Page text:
Back in Session: Senate Ag Committee emphasizes the importance of rural development

The Senate Ag Committee pledged to keep rural America in the forefront of the 2023 Farm Bill.

Senator Debbie Stabenow from Michigan said she was grateful to be heard.

“It really is wonderful to have you here today to review the U.S. Department of Agriculture’s rural development and energy programs as we prepare for the 2023 Farm Bill. The rural development and energy titles of the Farm Bill create good-paying jobs in rural communities, like my hometown in Claire in northern Michigan, and improve the quality of life for rural families. Every American deserves a great quality of life no matter where they live.”

USDA Under Secretary for Rural Development, Xochitl Torres Small emphasized what happens when rural development is at its best.

“The Farm Bill presents Congress with an opportunity to strengthen how rural development supports rural people who contribute to our nation’s nutrition, agriculture, forestry, and the overall economy. When rural development is at its best, we’re doing three key things: One is responding to a clear, local vision through partnerships; two, making it easy for communities to access our support no matter where they are; and three, addressing local challenges effectively through modern resilient infrastructure.

“Our newest program, the Real Partners Network, was designed with this local vision in mind, and the feedback so far from our pilot communities is outstanding. After extreme funding in eastern Kentucky, we were able to deepen our relationships with local housing providers, we were able to listen to the challenges, and then quickly respond to exercise flexibility in our regulations, and we were able to work with EPA on closing the wastewater access gap, also with Rural Water Association, which you’ll hear from later, as well as the state in order to respond to some of the key long-standing challenges that communities are facing.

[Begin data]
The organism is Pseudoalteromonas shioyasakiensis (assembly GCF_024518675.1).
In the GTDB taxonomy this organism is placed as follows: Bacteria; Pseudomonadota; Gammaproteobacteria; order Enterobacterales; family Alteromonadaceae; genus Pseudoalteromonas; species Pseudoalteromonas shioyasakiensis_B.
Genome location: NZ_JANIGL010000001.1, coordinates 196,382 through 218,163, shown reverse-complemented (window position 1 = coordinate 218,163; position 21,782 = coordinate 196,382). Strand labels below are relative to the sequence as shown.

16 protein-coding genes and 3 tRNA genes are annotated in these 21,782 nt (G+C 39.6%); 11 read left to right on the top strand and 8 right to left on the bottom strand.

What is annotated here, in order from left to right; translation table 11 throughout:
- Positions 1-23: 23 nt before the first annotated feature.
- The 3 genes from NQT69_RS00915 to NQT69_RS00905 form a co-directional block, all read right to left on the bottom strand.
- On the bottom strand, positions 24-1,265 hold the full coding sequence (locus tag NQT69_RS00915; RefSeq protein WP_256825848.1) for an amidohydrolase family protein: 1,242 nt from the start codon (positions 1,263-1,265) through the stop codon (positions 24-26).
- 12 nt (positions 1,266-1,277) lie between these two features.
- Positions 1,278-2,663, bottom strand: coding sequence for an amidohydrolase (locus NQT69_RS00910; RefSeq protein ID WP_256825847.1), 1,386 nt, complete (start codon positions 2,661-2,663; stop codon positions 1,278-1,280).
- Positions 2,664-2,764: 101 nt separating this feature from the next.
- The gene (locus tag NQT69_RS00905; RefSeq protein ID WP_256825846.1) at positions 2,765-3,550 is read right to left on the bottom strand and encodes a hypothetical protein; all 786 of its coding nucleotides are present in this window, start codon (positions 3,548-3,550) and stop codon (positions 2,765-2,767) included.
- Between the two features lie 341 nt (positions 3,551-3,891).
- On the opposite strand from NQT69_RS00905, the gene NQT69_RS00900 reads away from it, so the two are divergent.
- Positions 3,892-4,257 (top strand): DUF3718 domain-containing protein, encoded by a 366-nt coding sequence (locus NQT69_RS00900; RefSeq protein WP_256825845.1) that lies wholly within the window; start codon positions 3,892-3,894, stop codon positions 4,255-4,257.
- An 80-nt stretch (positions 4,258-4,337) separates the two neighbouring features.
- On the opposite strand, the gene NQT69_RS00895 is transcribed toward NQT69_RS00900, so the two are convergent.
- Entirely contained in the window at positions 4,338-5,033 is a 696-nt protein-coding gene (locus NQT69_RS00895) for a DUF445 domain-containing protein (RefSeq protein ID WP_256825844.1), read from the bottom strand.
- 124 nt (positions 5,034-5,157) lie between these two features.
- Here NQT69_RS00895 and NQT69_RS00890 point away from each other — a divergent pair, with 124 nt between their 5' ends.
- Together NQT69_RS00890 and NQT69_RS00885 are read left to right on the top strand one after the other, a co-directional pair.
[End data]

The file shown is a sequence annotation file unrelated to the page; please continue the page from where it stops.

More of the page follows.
“Rural people also deserve ease of access through streamlined applications and technical assistance, which help communities get support no matter how small or understaffed they are. Easier access to federal support is at its core about modernizing rural development. When rural development is at its best, kids have more opportunities, and they know they matter no matter where they live. When rural development is at its best, we’re lifting up a local vision, and I know we can agree that when rural development is at its best, rural people prosper so that all of America can.”

Several rural organizations spoke at the meeting, including one energy provider who shared the importance of government grants and loans, saying rural communities were left behind years ago when cities began providing power.